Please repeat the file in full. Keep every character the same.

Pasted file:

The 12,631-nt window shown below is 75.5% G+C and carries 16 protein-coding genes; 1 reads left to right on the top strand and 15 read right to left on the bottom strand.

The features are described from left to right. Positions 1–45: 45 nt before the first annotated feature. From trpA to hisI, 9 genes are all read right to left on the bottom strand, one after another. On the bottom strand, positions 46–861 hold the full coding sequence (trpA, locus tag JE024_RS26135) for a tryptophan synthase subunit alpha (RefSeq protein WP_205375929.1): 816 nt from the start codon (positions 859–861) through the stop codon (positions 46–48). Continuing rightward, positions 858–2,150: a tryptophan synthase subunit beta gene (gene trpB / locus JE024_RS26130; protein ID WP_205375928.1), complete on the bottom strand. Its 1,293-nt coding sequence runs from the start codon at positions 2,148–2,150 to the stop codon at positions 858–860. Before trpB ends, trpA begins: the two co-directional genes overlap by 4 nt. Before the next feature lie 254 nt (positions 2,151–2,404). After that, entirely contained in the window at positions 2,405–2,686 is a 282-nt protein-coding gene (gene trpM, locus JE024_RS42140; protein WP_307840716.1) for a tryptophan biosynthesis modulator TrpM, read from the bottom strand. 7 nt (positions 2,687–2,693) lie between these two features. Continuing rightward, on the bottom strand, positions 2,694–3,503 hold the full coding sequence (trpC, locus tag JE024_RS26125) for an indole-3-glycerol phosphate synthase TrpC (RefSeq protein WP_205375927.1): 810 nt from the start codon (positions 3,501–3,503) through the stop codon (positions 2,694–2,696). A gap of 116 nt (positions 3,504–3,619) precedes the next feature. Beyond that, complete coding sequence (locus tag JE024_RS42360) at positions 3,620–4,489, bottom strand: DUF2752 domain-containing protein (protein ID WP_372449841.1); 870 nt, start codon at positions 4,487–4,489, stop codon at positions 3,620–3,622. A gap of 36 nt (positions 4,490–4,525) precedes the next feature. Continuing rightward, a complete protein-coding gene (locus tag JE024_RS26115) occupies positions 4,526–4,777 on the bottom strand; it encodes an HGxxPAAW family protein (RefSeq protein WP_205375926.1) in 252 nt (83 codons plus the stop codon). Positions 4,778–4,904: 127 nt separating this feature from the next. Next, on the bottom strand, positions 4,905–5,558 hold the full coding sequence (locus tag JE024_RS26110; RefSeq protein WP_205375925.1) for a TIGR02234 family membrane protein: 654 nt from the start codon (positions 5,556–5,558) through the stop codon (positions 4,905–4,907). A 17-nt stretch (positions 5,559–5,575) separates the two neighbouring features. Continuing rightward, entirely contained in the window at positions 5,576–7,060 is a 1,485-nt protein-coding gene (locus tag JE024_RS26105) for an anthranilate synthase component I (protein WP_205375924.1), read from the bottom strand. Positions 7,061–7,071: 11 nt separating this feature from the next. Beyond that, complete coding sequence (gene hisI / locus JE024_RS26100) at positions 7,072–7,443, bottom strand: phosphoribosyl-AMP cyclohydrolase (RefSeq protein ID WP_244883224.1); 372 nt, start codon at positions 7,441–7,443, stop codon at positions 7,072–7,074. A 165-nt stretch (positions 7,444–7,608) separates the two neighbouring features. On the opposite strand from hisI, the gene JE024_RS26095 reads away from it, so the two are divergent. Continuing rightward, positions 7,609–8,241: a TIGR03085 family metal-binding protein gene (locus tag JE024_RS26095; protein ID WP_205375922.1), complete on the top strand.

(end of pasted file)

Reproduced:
The 12,631-nt window shown below is 75.5% G+C and carries 16 protein-coding genes; 1 reads left to right on the top strand and 15 read right to left on the bottom strand.

The features are described from left to right. Positions 1–45: 45 nt before the first annotated feature. From trpA to hisI, 9 genes are all read right to left on the bottom strand, one after another. On the bottom strand, positions 46–861 hold the full coding sequence (trpA, locus tag JE024_RS26135) for a tryptophan synthase subunit alpha (RefSeq protein WP_205375929.1): 816 nt from the start codon (positions 859–861) through the stop codon (positions 46–48). Continuing rightward, positions 858–2,150: a tryptophan synthase subunit beta gene (gene trpB / locus JE024_RS26130; protein ID WP_205375928.1), complete on the bottom strand. Its 1,293-nt coding sequence runs from the start codon at positions 2,148–2,150 to the stop codon at positions 858–860. Before trpB ends, trpA begins: the two co-directional genes overlap by 4 nt. Before the next feature lie 254 nt (positions 2,151–2,404). After that, entirely contained in the window at positions 2,405–2,686 is a 282-nt protein-coding gene (gene trpM, locus JE024_RS42140; protein WP_307840716.1) for a tryptophan biosynthesis modulator TrpM, read from the bottom strand. 7 nt (positions 2,687–2,693) lie between these two features. Continuing rightward, on the bottom strand, positions 2,694–3,503 hold the full coding sequence (trpC, locus tag JE024_RS26125) for an indole-3-glycerol phosphate synthase TrpC (RefSeq protein WP_205375927.1): 810 nt from the start codon (positions 3,501–3,503) through the stop codon (positions 2,694–2,696). A gap of 116 nt (positions 3,504–3,619) precedes the next feature. Beyond that, complete coding sequence (locus tag JE024_RS42360) at positions 3,620–4,489, bottom strand: DUF2752 domain-containing protein (protein ID WP_372449841.1); 870 nt, start codon at positions 4,487–4,489, stop codon at positions 3,620–3,622. A gap of 36 nt (positions 4,490–4,525) precedes the next feature. Continuing rightward, a complete protein-coding gene (locus tag JE024_RS26115) occupies positions 4,526–4,777 on the bottom strand; it encodes an HGxxPAAW family protein (RefSeq protein WP_205375926.1) in 252 nt (83 codons plus the stop codon). Positions 4,778–4,904: 127 nt separating this feature from the next. Next, on the bottom strand, positions 4,905–5,558 hold the full coding sequence (locus tag JE024_RS26110; RefSeq protein WP_205375925.1) for a TIGR02234 family membrane protein: 654 nt from the start codon (positions 5,556–5,558) through the stop codon (positions 4,905–4,907). A 17-nt stretch (positions 5,559–5,575) separates the two neighbouring features. Continuing rightward, entirely contained in the window at positions 5,576–7,060 is a 1,485-nt protein-coding gene (locus tag JE024_RS26105) for an anthranilate synthase component I (protein WP_205375924.1), read from the bottom strand. Positions 7,061–7,071: 11 nt separating this feature from the next. Beyond that, complete coding sequence (gene hisI / locus JE024_RS26100) at positions 7,072–7,443, bottom strand: phosphoribosyl-AMP cyclohydrolase (RefSeq protein ID WP_244883224.1); 372 nt, start codon at positions 7,441–7,443, stop codon at positions 7,072–7,074. A 165-nt stretch (positions 7,444–7,608) separates the two neighbouring features. On the opposite strand from hisI, the gene JE024_RS26095 reads away from it, so the two are divergent. Continuing rightward, positions 7,609–8,241: a TIGR03085 family metal-binding protein gene (locus tag JE024_RS26095; protein ID WP_205375922.1), complete on the top strand.